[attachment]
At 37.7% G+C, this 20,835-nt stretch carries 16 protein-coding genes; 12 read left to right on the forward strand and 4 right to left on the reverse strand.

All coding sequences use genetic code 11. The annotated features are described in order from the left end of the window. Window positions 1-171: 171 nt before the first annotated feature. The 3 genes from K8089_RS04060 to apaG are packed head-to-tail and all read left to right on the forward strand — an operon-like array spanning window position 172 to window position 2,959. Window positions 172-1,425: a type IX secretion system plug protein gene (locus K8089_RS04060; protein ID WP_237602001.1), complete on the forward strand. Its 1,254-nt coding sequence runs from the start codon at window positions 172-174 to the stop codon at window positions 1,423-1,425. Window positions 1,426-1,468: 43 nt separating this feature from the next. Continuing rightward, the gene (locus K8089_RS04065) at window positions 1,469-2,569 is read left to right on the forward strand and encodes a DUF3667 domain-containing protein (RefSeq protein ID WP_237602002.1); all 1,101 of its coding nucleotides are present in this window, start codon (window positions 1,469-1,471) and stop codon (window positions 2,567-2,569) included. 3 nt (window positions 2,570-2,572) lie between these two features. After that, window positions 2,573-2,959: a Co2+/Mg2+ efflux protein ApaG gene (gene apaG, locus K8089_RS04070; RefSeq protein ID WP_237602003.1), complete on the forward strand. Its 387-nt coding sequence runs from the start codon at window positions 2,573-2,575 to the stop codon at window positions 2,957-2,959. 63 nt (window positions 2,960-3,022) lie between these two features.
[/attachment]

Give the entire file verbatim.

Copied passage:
At 37.7% G+C, this 20,835-nt stretch carries 16 protein-coding genes; 12 read left to right on the forward strand and 4 right to left on the reverse strand.

All coding sequences use genetic code 11. The annotated features are described in order from the left end of the window. Window positions 1-171: 171 nt before the first annotated feature. The 3 genes from K8089_RS04060 to apaG are packed head-to-tail and all read left to right on the forward strand — an operon-like array spanning window position 172 to window position 2,959. Window positions 172-1,425: a type IX secretion system plug protein gene (locus K8089_RS04060; protein ID WP_237602001.1), complete on the forward strand. Its 1,254-nt coding sequence runs from the start codon at window positions 172-174 to the stop codon at window positions 1,423-1,425. Window positions 1,426-1,468: 43 nt separating this feature from the next. Continuing rightward, the gene (locus K8089_RS04065) at window positions 1,469-2,569 is read left to right on the forward strand and encodes a DUF3667 domain-containing protein (RefSeq protein ID WP_237602002.1); all 1,101 of its coding nucleotides are present in this window, start codon (window positions 1,469-1,471) and stop codon (window positions 2,567-2,569) included. 3 nt (window positions 2,570-2,572) lie between these two features. After that, window positions 2,573-2,959: a Co2+/Mg2+ efflux protein ApaG gene (gene apaG, locus K8089_RS04070; RefSeq protein ID WP_237602003.1), complete on the forward strand. Its 387-nt coding sequence runs from the start codon at window positions 2,573-2,575 to the stop codon at window positions 2,957-2,959. 63 nt (window positions 2,960-3,022) lie between these two features.